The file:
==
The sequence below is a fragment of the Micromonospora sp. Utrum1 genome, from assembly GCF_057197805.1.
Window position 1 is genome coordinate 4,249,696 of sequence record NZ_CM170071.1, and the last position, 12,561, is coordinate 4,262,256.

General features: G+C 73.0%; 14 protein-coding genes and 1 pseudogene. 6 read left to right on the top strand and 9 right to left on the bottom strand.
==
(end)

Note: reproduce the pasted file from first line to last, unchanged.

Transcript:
The sequence below is a fragment of the Micromonospora sp. Utrum1 genome, from assembly GCF_057197805.1.
Window position 1 is genome coordinate 4,249,696 of sequence record NZ_CM170071.1, and the last position, 12,561, is coordinate 4,262,256.

General features: G+C 73.0%; 14 protein-coding genes and 1 pseudogene. 6 read left to right on the top strand and 9 right to left on the bottom strand.